The Gift of the Body


by Claudia Riiff Finseth

From the moment I realized some bodies from September 11th will never be recovered, I have felt a special sympathy for the families and friends.  And I have thought about my dad.  My dad knows what this means for them.  When a group of New York firefighters went to Ground Zero to protest reduction in their numbers working the recovery efforts, I thought maybe I understood, too.

“Mayor Guiliani, let us bring our brothers home,” one protest sign read.  250 of 350 firefighters were still missing and presumed dead, and the firefighters wanted to continue their search despite their own exhaustion and grief, despite the tons of debris and months of work left, and despite risks to their own health.  They were driven to do this almost as much as they are driven to walk into danger to help the living.  Bringing the body home is the last service they can perform for their fellow-firefighter’s family, a family that includes them.

In July 1944, the Quinault Victory and the E. A. Bryan, two heavily loaded ammunition ships docked side by side at Port Chicago in San Francisco harbor, blew up.  The force of the explosion was nearly that of the atomic bomb that would rip apart Hiroshima a year later.  It destroyed a three-mile area and vaporized the ships.  Of the 320 men who died, 264 bodies were never recovered.  Among them was the body of Woodrow Arthur Riiff, my father’s only brother.

My dad and his older brother in 1922

My parents had been married six weeks when the telegram came:  Woodrow was missing and presumed dead.  When time did not bring home a body, my father had troubles believing it was true.  Sometimes don’t miracles happen?  Maybe it was all a big mistake.  What’s more, he had nagging doubts and worries.  What if Woodrow were injured and unable to make his way back to them?  What if he had amnesia from the blast?  About a year later, driven by a need to know, to comprehend, my parents went to San Francisco and spoke with people who remembered the explosion.  They described the water covered in flotsam and jetsam, including hands, feet, boots and hats.

Woodrow Arthur Riiff, S1c, US Navy, spring 1944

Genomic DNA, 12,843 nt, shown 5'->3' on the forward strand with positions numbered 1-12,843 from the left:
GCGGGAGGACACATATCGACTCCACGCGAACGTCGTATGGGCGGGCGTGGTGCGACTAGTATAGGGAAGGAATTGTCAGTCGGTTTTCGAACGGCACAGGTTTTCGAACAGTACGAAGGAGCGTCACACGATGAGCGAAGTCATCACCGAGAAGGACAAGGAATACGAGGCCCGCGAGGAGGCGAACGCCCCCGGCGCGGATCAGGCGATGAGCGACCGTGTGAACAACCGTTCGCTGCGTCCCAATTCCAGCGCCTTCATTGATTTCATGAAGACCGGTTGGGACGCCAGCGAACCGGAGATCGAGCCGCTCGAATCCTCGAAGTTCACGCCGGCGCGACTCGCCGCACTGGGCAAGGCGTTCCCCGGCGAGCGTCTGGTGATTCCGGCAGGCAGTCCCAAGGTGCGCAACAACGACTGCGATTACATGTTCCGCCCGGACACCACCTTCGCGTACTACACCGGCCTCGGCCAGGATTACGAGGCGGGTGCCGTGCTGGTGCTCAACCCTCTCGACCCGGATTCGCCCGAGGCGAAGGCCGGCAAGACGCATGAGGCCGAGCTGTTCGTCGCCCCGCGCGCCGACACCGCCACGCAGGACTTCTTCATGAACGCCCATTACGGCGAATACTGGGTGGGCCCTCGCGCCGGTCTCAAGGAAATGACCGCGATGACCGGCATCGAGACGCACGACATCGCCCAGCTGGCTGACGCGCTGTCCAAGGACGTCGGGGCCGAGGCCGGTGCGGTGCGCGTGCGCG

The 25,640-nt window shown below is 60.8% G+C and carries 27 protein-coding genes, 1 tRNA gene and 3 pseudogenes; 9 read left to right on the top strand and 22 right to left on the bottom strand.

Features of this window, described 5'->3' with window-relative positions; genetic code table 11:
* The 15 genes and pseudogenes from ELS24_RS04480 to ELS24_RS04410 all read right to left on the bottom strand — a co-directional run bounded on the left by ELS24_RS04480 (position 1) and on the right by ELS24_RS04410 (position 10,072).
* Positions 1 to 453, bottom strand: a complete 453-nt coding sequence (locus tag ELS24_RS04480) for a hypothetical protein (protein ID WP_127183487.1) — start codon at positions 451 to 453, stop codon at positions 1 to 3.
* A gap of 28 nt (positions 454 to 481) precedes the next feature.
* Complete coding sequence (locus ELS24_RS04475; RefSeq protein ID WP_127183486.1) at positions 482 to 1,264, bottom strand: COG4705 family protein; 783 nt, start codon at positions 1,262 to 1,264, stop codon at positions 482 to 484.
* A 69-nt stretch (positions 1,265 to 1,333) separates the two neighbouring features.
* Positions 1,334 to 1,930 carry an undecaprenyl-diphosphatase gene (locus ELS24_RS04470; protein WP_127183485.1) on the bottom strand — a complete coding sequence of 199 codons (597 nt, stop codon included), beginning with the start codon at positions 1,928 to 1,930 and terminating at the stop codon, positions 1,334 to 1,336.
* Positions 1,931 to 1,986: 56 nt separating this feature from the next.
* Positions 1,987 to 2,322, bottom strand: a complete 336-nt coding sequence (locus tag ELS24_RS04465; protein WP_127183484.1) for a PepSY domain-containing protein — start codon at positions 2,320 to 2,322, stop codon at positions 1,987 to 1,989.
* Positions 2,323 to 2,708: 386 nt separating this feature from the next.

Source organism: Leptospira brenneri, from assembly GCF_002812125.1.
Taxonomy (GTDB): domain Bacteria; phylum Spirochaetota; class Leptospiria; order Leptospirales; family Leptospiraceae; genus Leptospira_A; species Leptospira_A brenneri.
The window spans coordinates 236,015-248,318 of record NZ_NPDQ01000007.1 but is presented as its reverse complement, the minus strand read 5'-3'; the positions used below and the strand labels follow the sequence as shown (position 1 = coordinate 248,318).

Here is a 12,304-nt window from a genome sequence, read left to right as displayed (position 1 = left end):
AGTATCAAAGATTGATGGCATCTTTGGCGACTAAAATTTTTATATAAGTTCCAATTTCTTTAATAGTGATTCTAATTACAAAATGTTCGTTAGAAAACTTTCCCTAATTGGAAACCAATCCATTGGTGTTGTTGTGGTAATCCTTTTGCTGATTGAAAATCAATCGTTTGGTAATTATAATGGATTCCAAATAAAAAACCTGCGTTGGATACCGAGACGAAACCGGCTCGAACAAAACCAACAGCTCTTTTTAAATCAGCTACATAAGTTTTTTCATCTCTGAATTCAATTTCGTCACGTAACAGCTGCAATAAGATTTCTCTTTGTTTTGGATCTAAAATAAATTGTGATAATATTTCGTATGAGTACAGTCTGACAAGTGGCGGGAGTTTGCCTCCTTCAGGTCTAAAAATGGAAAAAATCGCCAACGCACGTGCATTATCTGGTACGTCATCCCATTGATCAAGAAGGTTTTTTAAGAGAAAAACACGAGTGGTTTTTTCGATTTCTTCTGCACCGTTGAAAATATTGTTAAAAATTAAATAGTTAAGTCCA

Woodrow Arthur Riiff, S1c, US Navy, spring 1944

The mind and the heart are reluctant to let go.  They have tricks of their own, and one of them is to hold on to hope until the body is found.  My dad longed for this all to be some terrible mistake, and there was no body to lay his longings to rest, no certainty to help him accept the reality of Woodrow’s death.  Long after the headstone had been placed over the empty grave, my father wondered about his brother.  The gift of the body is the gift of knowing beyond doubt, knowing for certain, of no longer being in limbo.  “Lay to rest” has a double meaning: one for the dead, one for the living.

I imagine this is why myths grow up about assimilated POWs living deep in the jungles.  It is why, a quarter of a century after Vietnam, the bodies of the Missing In Action are searched for in the difficult terrain of Southeast Asia.

Though I was born nearly ten years after Woodrow’s death, I cannot remember a time when I was not aware of that event or that it had been the poignant and defining moment in my family’s history.  It had irrevocably and forever changed the lives of my grandparents, Woodrow’s brother and sisters, and his widow and four year old daughter.  Families each have stories, and the loss of Woodrow in this way was at the center of ours.

I don’t remember exactly how I knew the story of Woodrow’s death–I learned it more from conversations between my aunts and mother than my dad.  I never heard him complain, and there was no blaming of the navy or government that I can remember.  But somehow over time I came to understand that the unconfirmable loss of his brother was at the core of my dad’s very being.  Some things are too deep for words.

Some of the demons my dad and others in the family wrestled with in the course of life, I have no doubt, were exacerbated by this event.  Yet my dad found ways to go on and live what appears to me to be a very meaningful life, a life as full of joy as it has been of sorrow.

The weekend after September 11th, my parents came to celebrate Dad’s 82nd birthday.  The television was on, and the young man and woman being interviewed on the street were searching for their brother, distributing fliers with his photograph and asking if anyone had seen him.  The stress of their state of uncertainty was very evident.  I turned to Dad and asked if the events of September 11th had brought back memories.

“Oh, yes,” he said.  “Yes.”


“The Gift of the Body” by Claudia Riiff Finseth was first published by Dmae Roberts of MediaRites on, now known as; and later in the Tacoma News Tribune.

More about Port Chicago can be found at: 

The Last Wave from Port Chicago by Peter Vogel


The Port Chicago 50 by Steve Sheinkin,




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